Surgical Management of Melanoma With the Advent of Adjuvant Systemic Therapy

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The results of a large cohort study suggest that a proportion of patients with cutaneous melanoma could potentially avoid sentinel node biopsy, according to data presented by Moncrieff et al at the Society of Surgical Oncology 2021 International Conference on Surgical Cancer Care (Abstract 59).

Role of Sentinel Node Biopsy

The outcomes of the MSLT-2 and DeCOG studies, in addition to the maturation of data from recent adjuvant systemic therapy trials, have embedded the role of sentinel node biopsy for accurately staging patients with cutaneous melanoma. These findings have simultaneously shifted the treatment paradigm from identifying patients for surgical management of the regional lymph nodes to identifying those eligible for adjuvant systemic therapy.

Adjuvant systemic therapy is usually not routinely recommended for American Joint Committee on Cancer (AJCC) stage IIIA melanoma. Patients with pT1b to pT2a melanoma whose sentinel node biopsies are positive are mostly mapped to AJCC IIIA, which brings into question the role of sentinel node biopsy for these patients.

Methods and Findings

Researchers identified 3,515 patients from nine cancer centers in five countries with AJCC 8th edition stage IB primary cutaneous melanoma. The investigators analyzed patient demographics, primary tumor characteristics, sentinel node biopsy status/details, and their association with survival outcomes.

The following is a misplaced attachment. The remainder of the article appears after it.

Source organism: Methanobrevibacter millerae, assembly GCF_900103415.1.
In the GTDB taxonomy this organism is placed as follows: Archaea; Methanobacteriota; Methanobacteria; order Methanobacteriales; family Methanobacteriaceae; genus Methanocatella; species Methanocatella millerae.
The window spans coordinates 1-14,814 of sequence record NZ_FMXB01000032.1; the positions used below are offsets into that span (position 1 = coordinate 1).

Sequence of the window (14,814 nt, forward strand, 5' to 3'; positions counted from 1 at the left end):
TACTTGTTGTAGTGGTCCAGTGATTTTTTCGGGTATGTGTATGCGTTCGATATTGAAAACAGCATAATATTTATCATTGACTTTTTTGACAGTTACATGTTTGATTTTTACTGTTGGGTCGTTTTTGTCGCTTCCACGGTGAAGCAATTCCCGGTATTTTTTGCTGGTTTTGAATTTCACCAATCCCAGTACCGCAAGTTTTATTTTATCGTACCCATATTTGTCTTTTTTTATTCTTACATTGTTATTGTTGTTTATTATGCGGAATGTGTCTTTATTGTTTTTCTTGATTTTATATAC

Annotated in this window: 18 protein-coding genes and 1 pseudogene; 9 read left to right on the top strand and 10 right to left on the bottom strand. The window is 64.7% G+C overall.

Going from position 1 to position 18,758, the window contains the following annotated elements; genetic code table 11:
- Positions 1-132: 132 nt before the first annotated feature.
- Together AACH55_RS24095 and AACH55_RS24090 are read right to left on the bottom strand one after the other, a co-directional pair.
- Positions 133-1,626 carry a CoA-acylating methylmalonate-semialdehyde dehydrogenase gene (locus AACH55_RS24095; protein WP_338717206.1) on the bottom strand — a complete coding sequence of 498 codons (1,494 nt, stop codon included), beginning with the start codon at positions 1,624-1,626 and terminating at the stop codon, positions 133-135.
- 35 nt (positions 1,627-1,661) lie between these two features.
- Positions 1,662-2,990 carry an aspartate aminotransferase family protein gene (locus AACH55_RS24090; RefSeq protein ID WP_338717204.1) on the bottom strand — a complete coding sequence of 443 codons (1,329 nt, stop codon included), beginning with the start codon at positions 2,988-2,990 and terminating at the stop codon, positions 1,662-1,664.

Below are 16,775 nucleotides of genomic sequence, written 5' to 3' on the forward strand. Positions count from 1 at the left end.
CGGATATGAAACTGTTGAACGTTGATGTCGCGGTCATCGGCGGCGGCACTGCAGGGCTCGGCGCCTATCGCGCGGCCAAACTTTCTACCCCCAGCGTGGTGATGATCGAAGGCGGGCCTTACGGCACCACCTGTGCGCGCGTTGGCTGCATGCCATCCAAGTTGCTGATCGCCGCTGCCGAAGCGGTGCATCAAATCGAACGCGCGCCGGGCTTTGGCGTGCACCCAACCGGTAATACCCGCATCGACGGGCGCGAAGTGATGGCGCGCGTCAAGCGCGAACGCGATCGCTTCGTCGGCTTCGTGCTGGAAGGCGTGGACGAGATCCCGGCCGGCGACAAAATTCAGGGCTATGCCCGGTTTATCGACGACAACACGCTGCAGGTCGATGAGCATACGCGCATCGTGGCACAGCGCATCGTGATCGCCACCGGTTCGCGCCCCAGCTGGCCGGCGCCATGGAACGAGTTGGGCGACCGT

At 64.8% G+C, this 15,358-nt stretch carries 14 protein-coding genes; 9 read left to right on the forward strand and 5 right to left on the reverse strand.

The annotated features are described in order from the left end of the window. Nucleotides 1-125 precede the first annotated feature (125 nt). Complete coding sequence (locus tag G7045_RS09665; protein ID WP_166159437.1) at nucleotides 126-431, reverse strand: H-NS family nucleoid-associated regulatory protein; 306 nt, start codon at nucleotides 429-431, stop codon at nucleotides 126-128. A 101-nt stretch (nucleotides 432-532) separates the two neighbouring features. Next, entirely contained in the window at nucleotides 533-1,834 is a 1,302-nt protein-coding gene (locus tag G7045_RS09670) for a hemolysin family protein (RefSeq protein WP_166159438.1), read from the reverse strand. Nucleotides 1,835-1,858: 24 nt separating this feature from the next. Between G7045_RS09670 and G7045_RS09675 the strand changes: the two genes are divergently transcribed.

The overall sentinel node biopsy positivity rate was 11.5% (403 of 3,515). Virtually all sentinel node biopsy–positive patients (401 of 403; 99.5%) were AJCC stage IIIA. The 0.1-mm difference in mean Breslow thickness between sentinel node biopsy–positive and ­–negative patients was significant, but not clinically relevant (P < .001).

A mitotic rate of ≥ 2/mm² identified 67.5% of all sentinel node biopsy–positive patients and 74.0% of all stage N2 to N3 and/or extracapsular spread. The incidence of mitotic rate ≥ 2/mm2 was 55.8%. Mitotic rate ≥ 2/mm² was the only significant, independent predictor of relapse-free, distant disease–free, nodal relapse–free, and disease-specific survival on multivariate analysis (hazard ratios = 3.78, 3.35, 4.11, and 2.98, respectively; all P < .0001).

“The results of this large cohort study would suggest that, with the new modern treatment paradigm, a proportion of pT1b to pT2a patients could potentially avoid sentinel node biopsy, since the management of these patients may remain unchanged, regardless of sentinel node status,” said the study authors. “The role of sentinel node biopsy for mitotic rate ≤ 1/mm² tumors may merit further clarification.”

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